Something that evolved a lot during these years is the coding style I use.

When I look backward in my past projects – mainly when it’s backup and cleaning time! – I can easily identify different ‘periods’. And these periods can also be linked to the company and the teams I was working in.

The first thing that jumps out at you is the indentation style.
For instance, I was using and defending this one a lot in the past:

while (x == y)
{
    something();
    somethingelse();
}

One of my arguments – at the time – was mainly that it helps readability to have accolades on the same columns.

Whereas nowadays I mainly use this one:

while (x == y) {
    something();
    somethingelse();
}

And this is mainly thanks to Apple because most of their docs and sample codes use the later one. And it had some influence in the development community (but there is some schizophrenia there, as you may still find the first one depending on the engineer behind the keyboard).

I’m now used to switch from coding style to coding style with some ease, depending on the team motivation and project.

And there is some kind of erosion still, like in every language or slang.

 

But sometimes some coders replicate things they happen to experience at school or with an old developer at work without understanding why is that.
One that horripilate me a lot is when someone exchanges the order in a comparison.

For instance:

if (12 == x)

instead of:

if (x == 12)

Don’t get me wrong! I know where it comes from:
With early compilers, this could lead to logical errors when you forget one ‘=’ such as: “if (x = 12)” this is no more a comparison but becomes an assignment.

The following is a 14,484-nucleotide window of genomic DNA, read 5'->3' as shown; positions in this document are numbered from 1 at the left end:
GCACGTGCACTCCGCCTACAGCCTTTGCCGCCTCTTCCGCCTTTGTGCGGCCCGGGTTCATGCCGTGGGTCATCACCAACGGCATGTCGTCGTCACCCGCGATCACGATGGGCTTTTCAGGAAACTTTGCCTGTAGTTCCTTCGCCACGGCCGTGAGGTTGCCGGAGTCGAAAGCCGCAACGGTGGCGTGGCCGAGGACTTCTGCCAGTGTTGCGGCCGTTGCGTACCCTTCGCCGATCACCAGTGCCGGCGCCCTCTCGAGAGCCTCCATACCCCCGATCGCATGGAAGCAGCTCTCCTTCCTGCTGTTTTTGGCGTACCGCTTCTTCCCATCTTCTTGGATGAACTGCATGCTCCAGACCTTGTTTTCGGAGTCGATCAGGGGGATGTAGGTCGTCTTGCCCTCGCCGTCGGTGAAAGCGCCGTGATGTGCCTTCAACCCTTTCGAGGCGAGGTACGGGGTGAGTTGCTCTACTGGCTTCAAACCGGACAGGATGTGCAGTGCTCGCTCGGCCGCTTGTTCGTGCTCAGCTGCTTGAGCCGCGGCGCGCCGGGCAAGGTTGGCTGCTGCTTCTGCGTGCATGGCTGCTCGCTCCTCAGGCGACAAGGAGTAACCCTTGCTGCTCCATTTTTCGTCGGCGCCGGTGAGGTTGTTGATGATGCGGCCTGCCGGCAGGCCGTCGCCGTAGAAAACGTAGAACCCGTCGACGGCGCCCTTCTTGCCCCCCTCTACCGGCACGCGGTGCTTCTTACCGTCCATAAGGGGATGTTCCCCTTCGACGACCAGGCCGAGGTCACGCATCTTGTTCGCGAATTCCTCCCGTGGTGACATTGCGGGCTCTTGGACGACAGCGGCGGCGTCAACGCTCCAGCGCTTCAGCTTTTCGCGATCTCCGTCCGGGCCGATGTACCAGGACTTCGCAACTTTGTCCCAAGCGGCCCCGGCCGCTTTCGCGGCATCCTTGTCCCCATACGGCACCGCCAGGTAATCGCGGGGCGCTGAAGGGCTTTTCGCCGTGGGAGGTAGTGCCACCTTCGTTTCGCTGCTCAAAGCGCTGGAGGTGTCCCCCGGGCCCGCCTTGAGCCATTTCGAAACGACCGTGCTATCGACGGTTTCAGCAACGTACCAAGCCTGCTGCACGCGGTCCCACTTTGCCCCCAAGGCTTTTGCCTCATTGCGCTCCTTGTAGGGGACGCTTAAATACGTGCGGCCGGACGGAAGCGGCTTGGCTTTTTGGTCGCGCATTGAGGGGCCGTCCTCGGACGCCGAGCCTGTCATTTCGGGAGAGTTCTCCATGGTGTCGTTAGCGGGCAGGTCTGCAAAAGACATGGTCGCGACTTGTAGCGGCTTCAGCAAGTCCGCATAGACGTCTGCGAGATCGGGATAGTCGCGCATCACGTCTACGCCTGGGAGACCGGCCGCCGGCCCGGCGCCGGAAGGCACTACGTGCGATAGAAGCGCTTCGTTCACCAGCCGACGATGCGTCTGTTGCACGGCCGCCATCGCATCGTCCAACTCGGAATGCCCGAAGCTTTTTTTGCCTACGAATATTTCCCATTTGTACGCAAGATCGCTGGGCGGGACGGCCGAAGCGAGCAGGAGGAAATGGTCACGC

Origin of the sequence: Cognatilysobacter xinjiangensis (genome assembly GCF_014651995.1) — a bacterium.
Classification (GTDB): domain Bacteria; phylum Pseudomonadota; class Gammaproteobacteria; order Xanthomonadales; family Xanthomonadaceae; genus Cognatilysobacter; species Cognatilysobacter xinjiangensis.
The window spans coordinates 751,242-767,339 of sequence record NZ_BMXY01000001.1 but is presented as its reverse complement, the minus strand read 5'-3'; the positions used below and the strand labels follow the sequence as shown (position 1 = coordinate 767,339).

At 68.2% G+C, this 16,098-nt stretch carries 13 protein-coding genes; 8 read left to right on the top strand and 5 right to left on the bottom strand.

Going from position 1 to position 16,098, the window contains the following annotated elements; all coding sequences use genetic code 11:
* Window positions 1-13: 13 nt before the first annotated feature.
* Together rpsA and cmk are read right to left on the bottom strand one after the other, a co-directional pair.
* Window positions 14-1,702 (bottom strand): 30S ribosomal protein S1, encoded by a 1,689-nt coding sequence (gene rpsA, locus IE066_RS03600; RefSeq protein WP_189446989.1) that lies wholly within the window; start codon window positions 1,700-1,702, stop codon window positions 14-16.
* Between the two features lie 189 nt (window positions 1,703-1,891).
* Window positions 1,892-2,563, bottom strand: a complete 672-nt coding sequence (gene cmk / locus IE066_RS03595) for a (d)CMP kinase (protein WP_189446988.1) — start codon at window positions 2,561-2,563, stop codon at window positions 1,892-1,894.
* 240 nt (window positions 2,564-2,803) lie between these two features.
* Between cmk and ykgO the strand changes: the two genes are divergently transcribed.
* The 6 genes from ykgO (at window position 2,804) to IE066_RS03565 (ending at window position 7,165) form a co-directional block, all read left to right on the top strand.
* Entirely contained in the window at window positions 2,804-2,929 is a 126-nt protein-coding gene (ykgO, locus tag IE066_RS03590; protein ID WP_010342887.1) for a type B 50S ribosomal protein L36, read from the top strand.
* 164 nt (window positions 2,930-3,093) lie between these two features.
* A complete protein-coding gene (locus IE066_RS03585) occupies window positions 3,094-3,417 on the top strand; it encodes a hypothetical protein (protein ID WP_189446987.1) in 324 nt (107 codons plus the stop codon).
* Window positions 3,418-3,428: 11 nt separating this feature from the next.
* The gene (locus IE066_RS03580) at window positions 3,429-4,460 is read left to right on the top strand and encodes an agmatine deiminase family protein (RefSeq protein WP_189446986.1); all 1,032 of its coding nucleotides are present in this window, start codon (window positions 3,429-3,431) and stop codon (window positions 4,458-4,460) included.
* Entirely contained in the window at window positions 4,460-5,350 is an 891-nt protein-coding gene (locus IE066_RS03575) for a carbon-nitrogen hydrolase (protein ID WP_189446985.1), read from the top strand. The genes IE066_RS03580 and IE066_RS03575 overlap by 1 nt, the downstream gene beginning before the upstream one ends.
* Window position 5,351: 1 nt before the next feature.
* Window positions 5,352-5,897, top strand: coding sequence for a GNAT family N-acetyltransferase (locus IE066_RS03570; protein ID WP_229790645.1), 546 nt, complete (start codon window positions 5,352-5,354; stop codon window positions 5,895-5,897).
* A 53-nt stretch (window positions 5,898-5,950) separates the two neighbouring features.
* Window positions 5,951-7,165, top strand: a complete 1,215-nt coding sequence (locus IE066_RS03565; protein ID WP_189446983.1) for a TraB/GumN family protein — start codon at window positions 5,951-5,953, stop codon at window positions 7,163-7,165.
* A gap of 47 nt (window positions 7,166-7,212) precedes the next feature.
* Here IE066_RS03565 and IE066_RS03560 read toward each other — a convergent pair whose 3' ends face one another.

So people were inverting the two because “if (12 = x)” triggers a compiler error.

But with modern compilers (not speaking about the last few years but since a much longer time) the “if (x = 12)” triggers a warning (remember when I was writing about the warnings importance and that it is a good point to consider warnings as errors). And you can mute this warning by either having double parenthesis like “if ((x = 12))” or – if this is a typing error – fixing it back to a comparison: “if (x == 12)”.

Which is way better! You keep a more human-readable form instead of trying to fix things up to help the compiler do its job!

 

And the worst thing of it – in the addition to the fact these persons don’t even know where it came from – is that we can even see weird derivations of this, such as:

if (["toto" isEqualTo:myString])

Yuk!!!

Hopefully, the usage of a linter helps to have each member of a team to follow a general coding style and comply with it. And you don’t have to worry about the coding style much during the code reviews”